The Gaeltacht School Recognition Scheme provides schools with an opportunity to improve and extend the use of Irish in the Gaeltacht. It supports and encourages schools to foster linkages with their school communities and Gaeltacht language-planning committees to support the use of Irish in their area. 

The Minister acknowledged the implementation challenges, particularly at post-primary level and in remote rural areas. He said: “I recognise that schools are experiencing difficulties in recruiting teachers with suitable proficiency in the Irish language to teach different subject areas, especially in remote areas. I hope that the innovative e-Hub pilot initiative will provide support for post-primary schools interested in accessing subjects through the medium of Irish using online teaching and learning approaches.”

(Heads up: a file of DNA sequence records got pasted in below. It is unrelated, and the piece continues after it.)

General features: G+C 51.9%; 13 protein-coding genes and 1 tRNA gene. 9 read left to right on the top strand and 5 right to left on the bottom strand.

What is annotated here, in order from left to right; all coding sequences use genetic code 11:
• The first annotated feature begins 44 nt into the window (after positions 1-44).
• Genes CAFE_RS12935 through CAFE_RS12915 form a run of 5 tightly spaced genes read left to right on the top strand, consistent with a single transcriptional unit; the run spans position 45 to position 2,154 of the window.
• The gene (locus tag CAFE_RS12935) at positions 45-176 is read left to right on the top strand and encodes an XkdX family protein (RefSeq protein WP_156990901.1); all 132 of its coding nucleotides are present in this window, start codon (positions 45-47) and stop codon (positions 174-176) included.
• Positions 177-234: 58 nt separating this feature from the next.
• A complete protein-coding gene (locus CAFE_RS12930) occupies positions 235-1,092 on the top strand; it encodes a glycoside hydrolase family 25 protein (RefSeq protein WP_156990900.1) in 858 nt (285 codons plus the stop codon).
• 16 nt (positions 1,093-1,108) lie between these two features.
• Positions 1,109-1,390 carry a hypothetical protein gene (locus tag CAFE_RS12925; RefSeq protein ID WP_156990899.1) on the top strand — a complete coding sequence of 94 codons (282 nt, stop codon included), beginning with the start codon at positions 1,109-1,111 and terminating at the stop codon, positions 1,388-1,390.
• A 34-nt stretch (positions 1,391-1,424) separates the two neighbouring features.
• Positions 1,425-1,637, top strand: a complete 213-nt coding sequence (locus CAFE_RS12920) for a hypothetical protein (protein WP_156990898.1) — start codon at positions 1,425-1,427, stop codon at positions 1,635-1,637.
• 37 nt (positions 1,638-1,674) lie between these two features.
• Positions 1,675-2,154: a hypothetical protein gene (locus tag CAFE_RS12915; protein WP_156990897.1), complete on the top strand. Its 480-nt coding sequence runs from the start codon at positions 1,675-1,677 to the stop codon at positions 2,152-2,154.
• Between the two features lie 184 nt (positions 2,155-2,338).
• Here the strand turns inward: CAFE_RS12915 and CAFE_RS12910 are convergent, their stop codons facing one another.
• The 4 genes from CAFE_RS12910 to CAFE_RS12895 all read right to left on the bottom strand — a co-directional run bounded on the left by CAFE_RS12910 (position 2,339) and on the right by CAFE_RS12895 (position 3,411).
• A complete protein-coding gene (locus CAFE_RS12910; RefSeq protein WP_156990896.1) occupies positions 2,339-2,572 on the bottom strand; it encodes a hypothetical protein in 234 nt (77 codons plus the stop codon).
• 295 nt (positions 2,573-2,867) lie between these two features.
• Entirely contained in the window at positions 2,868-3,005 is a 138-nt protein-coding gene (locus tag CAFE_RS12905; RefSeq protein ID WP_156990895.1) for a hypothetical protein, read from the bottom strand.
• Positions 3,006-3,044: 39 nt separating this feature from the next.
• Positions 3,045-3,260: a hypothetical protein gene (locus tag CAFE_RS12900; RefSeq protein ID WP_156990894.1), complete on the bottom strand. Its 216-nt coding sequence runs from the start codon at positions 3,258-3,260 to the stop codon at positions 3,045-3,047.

The Minister reaffirmed his own commitment to the Irish language. He expressed his intention to provide continuing support for the Gaeltacht School Recognition Scheme. He said: “A key commitment in the Policy on Gaeltacht Education and the 5-Year Action Plan for Irish is the implementation of the Scheme. Spending on Gaeltacht education will double to almost €5 million in 2019.”

ENDS

Notes for Editor

  • The Policy on Gaeltacht Education 2017-2022, which was published in September 2016 is being implemented on a phased basis over a five-year period. Since the establishment of the Gaeltacht Education Unit in the Department in 2017, significant progress has been made in the implementation of a range of Policy actions.
  • The overall objective of the Policy is to ensure that high quality Irish-medium education is available to Gaeltacht communities to preserve and promote Irish as the main language of Gaeltacht communities. Further information in relation to the Policy is available through the following link: FAQs